Work women into all professional fields

(Lily Choi | The Oswegonian)
(Lily Choi | The Oswegonian)

If you visit the third floor of Penfield Library on the Oswego State campus, you will find yourself surrounded by walls lined with headshots of 32 former senior professors. There is one woman on the wall. Her name is Dorothy Rogers, and she was a professor of psychology between 1946 and 1985. She began working as a professor during a time when the field was male-dominated. These photos are there due to a project Dr. Robert Steiner gave to a photography class in 1967. The guidelines of their project were to get a portrait photo and that “he be a                                                                                                                           senior professor.”

Only one woman was selected to be photographed for this project because there were almost no female senior professors to select from. Marie Wilson, Founder and President Emeritus of The White House Project said, “You can’t be what you can’t see.” And that is why we need more women exploring careers in fields previously seen as for males. Women have come a long way, but it is difficult for young women to imagine themselves as president because there has never before been a woman president. We need more women to be running for president, because once we see it, that image will never wash away.

According to the Center for American Women and Politics, in the 113th U.S. Congress, 99 out of 535 people in Congress are women. In the U.S. Senate, 20 out of 100 are women. In the U.S. House of Representatives, 79 out of 435 are women. On the U.S. Supreme Court, we currently have three women serving out of the 9 justices. Associate Justice Ruth Bader Ginsburg was appointed by former President Bill Clinton and joined the court in 1993. Elena Kagan was appointed by President Obama in 2010 and Sonia Sotomayor was also appointed by Obama. Before these three women, the only other woman on the U.S. Supreme Court was Sandra Day O’Connor, appointed by former                      President Reagan.

What is the significance in these numbers? It tells us that the women’s movement is not over. The pictures on the third floor of the                                                                                            library are photographs that should inspire we female college students to continue to grow. Now, I take five courses this semester and have only one male professor.  Women are working in professional places, but we have got to keep on climbing. Ideally, everything should be half and half. We need 50 women out of 100 in the senate. We need four or five women on the Supreme Court, not three. We need a female president, because with a female president, more women will be given the opportunity to be appointed as judges. The women that are in the public eye are often scrutinized. “Who’s the hottest?” “Who’s wearing the best suit?” With more women on the ballot, we can eliminate these degrading attacks that men do not deal with.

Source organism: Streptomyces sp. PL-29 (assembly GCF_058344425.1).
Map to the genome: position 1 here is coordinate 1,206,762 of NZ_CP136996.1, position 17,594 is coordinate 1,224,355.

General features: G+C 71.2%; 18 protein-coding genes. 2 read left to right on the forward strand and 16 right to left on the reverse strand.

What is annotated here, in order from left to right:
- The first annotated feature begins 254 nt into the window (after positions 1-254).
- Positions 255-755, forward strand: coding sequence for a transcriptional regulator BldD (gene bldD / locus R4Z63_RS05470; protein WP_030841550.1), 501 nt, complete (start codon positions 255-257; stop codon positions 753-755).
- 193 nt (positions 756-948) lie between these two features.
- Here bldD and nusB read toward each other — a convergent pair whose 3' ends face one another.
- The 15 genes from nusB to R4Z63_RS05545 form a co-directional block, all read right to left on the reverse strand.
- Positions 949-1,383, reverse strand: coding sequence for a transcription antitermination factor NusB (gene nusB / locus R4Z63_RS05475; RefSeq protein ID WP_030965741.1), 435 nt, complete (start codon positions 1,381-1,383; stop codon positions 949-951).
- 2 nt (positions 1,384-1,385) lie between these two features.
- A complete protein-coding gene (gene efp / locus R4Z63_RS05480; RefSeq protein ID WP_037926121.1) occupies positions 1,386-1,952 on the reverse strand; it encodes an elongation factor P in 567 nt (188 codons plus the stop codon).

Women on the Court will have a more adept understanding of a woman’s situation in a legal dispute than a man ever could. How could a man make a decision about abortion, when anatomically, he will never be able to have a baby? How could a man make decisions about birth control? He would never be able to know what it feels like to take a birth control pill. And only a woman would be able to identify with another woman going through a divorce settlement. We need women in all professional avenues of the U.S. so that women can have fairer treatment, but also make the U.S.  an equal place to live.

According to an article by National Public Radio in June of 2014, men in America are still earning 19 percent more than women, even though 40 percent of women in 2014 are the sole breadwinners in the house. In a country where we pride ourselves on freedom and equality, women are still earning less money than males, even though the same NPR article highlights a documented fact that on average, women are scoring higher GPAs than men by senior year of high school. The average GPA difference between men and women is about 20 points, with men having a 2.90 and women, a 3.10. Women scored higher in all subjects including math, English, science and social studies. Now tell me that a woman is not equipped to become president.

I sit here in The Oswegonian office and I wonder why I am not getting an ice cream cone or sitting in the sun instead, and I know why. It is because I need to work hard so that one day I can be in a position of power without having any gender struggle ahead of me. As far as the section-head editors at The Oswegonian, I am one woman in six. When students walk past The Oswegonian office, they often look at me through the window. I am glad for this, because I am proud to show everyone what I can do. I can make a section and I can do the work with no problem. I hope that by maintaining this position, I am encouraging other women to do so as well.

With more women in different fields of the workforce, we can begin to deconstruct the patriarchal community that we exist in. Some women are excluded from certain positions, and this needs to stop. Every avenue should be an avenue for women. We should work toward having a society where the professional world is open to everyone and college is our place to start.